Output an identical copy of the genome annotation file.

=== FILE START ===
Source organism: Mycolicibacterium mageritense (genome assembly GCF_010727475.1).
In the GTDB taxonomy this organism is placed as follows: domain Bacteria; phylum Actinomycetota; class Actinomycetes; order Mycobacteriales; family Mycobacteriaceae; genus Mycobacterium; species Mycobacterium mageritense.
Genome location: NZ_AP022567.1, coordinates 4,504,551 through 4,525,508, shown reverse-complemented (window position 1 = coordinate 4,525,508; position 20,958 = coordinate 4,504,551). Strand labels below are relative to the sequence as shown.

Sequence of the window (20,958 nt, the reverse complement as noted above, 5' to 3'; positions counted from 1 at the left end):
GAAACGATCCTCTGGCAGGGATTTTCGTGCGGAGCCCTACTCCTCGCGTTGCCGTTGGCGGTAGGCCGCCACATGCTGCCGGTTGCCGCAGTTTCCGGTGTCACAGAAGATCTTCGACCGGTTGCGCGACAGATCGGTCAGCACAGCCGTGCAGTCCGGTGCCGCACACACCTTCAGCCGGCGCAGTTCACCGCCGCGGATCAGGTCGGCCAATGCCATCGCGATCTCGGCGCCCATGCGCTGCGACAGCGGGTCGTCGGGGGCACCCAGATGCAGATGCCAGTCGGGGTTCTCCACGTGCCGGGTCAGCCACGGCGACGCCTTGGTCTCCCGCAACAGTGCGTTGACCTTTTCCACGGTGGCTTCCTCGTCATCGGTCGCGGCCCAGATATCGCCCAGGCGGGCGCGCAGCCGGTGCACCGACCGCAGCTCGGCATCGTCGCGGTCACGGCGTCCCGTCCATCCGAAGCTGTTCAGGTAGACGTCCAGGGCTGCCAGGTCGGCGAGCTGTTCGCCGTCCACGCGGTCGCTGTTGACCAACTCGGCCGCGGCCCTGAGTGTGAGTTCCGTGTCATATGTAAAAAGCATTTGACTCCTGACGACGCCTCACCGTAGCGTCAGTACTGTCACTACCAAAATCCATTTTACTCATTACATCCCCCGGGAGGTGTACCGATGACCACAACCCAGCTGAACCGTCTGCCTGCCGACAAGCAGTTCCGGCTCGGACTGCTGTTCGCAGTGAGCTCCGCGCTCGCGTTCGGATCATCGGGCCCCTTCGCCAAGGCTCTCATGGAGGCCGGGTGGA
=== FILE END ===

Source organism: Mycolicibacterium mageritense (genome assembly GCF_010727475.1).
In the GTDB taxonomy this organism is placed as follows: domain Bacteria; phylum Actinomycetota; class Actinomycetes; order Mycobacteriales; family Mycobacteriaceae; genus Mycobacterium; species Mycobacterium mageritense.
Genome location: NZ_AP022567.1, coordinates 4,504,551 through 4,525,508, shown reverse-complemented (window position 1 = coordinate 4,525,508; position 20,958 = coordinate 4,504,551). Strand labels below are relative to the sequence as shown.

Sequence of the window (20,958 nt, the reverse complement as noted above, 5' to 3'; positions counted from 1 at the left end):
GAAACGATCCTCTGGCAGGGATTTTCGTGCGGAGCCCTACTCCTCGCGTTGCCGTTGGCGGTAGGCCGCCACATGCTGCCGGTTGCCGCAGTTTCCGGTGTCACAGAAGATCTTCGACCGGTTGCGCGACAGATCGGTCAGCACAGCCGTGCAGTCCGGTGCCGCACACACCTTCAGCCGGCGCAGTTCACCGCCGCGGATCAGGTCGGCCAATGCCATCGCGATCTCGGCGCCCATGCGCTGCGACAGCGGGTCGTCGGGGGCACCCAGATGCAGATGCCAGTCGGGGTTCTCCACGTGCCGGGTCAGCCACGGCGACGCCTTGGTCTCCCGCAACAGTGCGTTGACCTTTTCCACGGTGGCTTCCTCGTCATCGGTCGCGGCCCAGATATCGCCCAGGCGGGCGCGCAGCCGGTGCACCGACCGCAGCTCGGCATCGTCGCGGTCACGGCGTCCCGTCCATCCGAAGCTGTTCAGGTAGACGTCCAGGGCTGCCAGGTCGGCGAGCTGTTCGCCGTCCACGCGGTCGCTGTTGACCAACTCGGCCGCGGCCCTGAGTGTGAGTTCCGTGTCATATGTAAAAAGCATTTGACTCCTGACGACGCCTCACCGTAGCGTCAGTACTGTCACTACCAAAATCCATTTTACTCATTACATCCCCCGGGAGGTGTACCGATGACCACAACCCAGCTGAACCGTCTGCCTGCCGACAAGCAGTTCCGGCTCGGACTGCTGTTCGCAGTGAGCTCCGCGCTCGCGTTCGGATCATCGGGCCCCTTCGCCAAGGCTCTCATGGAGGCCGGGTGGA